The gold standard of management of facial fractures is based on the principle that only by an “open” approach can access be gained to the fracture to precisely reduce and stabilize the fragments. Only by this aggressive approach can full form and function be most reliably achieved. An “open” approach demands great ingenuity to provide, as far as possible, access utilizing pre-existing lacerations,transmucosal incisions or carefully placed skin incisions in the hair line. Presently, transmucosal incisions, via oral and conjunctival mucosae, should be seen as the “ideal “. although the latter may have complications in 25% of cases,particularly excessive scleral show.
Skin incisions should be placed with esthetics in mind and should if possible, avoid visible facial skin. Even the best placed incision, in the most skilled hands, can form a bad scar. Typically these non facial skin incisions are the Gilles temporal approach and coronal flaps. Both these approaches should confine the incisions to the hair bearing area. To be successful, these incisions must be placed at right angles to the hair follicles to prevent hair loss and, in case of coronal incisions, high and posteriorly in male pationts to avoid exposure in the event of male-pattern hair loss.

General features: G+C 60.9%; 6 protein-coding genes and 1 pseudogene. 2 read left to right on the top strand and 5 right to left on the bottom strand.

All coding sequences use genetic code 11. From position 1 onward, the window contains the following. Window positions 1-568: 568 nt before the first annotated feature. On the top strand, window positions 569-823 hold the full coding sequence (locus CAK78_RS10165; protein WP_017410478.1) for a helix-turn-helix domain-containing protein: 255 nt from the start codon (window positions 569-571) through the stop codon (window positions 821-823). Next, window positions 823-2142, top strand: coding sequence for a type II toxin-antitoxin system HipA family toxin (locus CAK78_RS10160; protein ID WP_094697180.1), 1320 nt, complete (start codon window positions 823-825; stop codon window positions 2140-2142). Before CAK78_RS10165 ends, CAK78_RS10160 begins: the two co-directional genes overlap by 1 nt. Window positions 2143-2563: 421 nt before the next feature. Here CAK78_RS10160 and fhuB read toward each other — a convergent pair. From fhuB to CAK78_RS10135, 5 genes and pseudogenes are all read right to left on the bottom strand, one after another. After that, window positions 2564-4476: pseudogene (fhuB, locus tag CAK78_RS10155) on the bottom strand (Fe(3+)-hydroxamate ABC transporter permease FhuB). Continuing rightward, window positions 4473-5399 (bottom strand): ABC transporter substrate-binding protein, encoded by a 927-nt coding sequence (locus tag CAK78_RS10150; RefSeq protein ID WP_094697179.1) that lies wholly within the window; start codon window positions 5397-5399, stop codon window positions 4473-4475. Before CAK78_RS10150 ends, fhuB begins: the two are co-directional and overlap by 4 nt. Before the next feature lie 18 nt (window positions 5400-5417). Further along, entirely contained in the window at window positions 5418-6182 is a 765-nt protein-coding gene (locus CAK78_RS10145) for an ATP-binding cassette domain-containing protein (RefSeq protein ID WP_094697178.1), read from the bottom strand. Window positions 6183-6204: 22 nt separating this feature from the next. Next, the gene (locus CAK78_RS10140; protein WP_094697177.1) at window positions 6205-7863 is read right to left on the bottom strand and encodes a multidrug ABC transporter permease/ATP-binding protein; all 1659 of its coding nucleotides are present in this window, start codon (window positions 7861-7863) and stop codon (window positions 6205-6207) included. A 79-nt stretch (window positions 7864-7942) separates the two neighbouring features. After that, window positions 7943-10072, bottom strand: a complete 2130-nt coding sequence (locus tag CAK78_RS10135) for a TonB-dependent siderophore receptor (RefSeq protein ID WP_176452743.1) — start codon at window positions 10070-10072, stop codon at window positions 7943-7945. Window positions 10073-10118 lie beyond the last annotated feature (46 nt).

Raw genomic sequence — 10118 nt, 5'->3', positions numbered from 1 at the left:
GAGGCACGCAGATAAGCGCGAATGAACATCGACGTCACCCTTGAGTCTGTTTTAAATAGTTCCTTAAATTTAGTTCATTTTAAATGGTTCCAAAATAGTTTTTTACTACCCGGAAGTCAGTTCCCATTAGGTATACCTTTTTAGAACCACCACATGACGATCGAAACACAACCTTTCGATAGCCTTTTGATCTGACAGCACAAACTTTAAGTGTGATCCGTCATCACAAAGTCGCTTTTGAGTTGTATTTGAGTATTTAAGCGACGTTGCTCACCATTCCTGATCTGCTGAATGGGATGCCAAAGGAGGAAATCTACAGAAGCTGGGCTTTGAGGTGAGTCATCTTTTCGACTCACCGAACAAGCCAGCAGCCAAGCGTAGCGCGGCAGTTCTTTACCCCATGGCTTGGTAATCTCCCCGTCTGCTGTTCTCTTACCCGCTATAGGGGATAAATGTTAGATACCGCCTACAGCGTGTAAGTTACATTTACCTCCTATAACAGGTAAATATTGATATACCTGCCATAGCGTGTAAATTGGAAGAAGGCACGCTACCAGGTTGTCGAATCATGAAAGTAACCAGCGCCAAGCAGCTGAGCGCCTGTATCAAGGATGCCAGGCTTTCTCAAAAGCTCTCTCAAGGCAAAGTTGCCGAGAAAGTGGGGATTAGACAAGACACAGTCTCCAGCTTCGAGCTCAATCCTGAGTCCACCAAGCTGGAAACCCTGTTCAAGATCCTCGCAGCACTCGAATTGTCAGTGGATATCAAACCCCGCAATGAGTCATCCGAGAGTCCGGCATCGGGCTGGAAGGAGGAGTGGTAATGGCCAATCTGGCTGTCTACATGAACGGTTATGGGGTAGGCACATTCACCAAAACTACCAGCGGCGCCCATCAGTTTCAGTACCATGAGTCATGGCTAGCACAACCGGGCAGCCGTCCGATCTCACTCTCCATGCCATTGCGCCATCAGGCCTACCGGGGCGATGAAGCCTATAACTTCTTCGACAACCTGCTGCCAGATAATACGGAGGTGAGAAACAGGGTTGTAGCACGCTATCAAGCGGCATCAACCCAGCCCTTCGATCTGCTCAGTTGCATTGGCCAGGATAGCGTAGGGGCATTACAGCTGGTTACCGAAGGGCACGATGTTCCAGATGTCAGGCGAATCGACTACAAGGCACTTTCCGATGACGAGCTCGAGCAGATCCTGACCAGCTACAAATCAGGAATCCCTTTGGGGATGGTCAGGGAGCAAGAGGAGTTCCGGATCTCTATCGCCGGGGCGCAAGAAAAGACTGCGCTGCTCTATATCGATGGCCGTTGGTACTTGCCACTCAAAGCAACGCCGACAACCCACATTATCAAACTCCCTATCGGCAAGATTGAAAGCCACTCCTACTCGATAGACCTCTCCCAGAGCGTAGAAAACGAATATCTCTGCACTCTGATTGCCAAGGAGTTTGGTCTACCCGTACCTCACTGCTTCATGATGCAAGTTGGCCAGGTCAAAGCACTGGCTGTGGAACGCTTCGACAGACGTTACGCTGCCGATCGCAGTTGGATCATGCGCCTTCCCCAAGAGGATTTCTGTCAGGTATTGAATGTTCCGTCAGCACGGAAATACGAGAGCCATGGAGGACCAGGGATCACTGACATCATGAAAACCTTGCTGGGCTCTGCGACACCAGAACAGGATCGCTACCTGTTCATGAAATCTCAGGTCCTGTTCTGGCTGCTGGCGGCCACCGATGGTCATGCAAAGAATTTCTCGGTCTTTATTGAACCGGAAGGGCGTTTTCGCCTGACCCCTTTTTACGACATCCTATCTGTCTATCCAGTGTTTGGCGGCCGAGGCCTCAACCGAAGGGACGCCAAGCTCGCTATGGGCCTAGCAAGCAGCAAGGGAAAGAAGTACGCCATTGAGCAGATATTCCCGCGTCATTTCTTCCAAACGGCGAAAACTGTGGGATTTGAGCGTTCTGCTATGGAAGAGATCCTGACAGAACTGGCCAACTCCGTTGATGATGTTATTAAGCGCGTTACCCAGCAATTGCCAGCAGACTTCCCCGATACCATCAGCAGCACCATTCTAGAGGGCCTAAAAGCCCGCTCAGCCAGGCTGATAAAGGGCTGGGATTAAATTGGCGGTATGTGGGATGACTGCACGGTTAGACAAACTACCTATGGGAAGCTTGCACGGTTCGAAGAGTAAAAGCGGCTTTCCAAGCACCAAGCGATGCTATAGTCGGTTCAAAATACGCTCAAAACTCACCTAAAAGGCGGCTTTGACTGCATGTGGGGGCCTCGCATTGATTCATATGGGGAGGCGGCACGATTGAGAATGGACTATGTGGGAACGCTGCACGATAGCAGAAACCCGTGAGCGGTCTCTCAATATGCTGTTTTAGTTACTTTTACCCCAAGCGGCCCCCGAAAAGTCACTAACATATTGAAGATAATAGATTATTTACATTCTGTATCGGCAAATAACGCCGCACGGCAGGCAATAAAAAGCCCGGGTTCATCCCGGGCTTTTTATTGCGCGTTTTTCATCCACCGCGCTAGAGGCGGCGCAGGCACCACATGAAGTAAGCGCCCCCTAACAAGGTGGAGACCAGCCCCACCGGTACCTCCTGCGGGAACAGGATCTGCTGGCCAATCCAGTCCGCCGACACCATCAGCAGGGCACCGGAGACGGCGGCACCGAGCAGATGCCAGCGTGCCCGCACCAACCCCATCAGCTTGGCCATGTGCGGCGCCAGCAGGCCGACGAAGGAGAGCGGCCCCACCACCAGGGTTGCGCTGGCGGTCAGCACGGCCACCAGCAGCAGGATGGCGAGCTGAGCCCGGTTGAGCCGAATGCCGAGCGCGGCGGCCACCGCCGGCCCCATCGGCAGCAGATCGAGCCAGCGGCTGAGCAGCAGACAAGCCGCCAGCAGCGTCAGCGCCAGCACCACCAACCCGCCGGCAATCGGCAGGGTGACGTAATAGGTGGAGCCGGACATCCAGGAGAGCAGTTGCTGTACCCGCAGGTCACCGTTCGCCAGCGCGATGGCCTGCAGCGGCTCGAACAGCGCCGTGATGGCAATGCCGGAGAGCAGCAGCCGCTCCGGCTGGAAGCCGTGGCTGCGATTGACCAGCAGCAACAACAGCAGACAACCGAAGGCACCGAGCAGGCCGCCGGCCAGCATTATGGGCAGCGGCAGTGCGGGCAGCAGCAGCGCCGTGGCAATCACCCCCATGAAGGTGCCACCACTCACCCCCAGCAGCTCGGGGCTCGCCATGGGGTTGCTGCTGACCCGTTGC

Only on rare occasions should it be necessary to either extend on to or place the incision on the exposed skin. Periorbital fractures are the most common reason for visible skin incisions. There is accumulating evidence that the transconjunctival approach, with or without lateral canthotomy, gives excellent access to all parts of periorbita. The lateral canthotomy extension provides excellent exposure of the frontozygomatic suture when extended from a transconjunctival incision. Only superior wall or medial superior rim fractures cannot be accessed by this approach. The short skin extension into the so-called ‘crowfoot’ area appears not to have any significant morbidity and is rarely visible. Another option is to combine transconjunctival approach with a superior blepharoplasty incision. The latter has very few complications and is of course hidden when the eyes are open.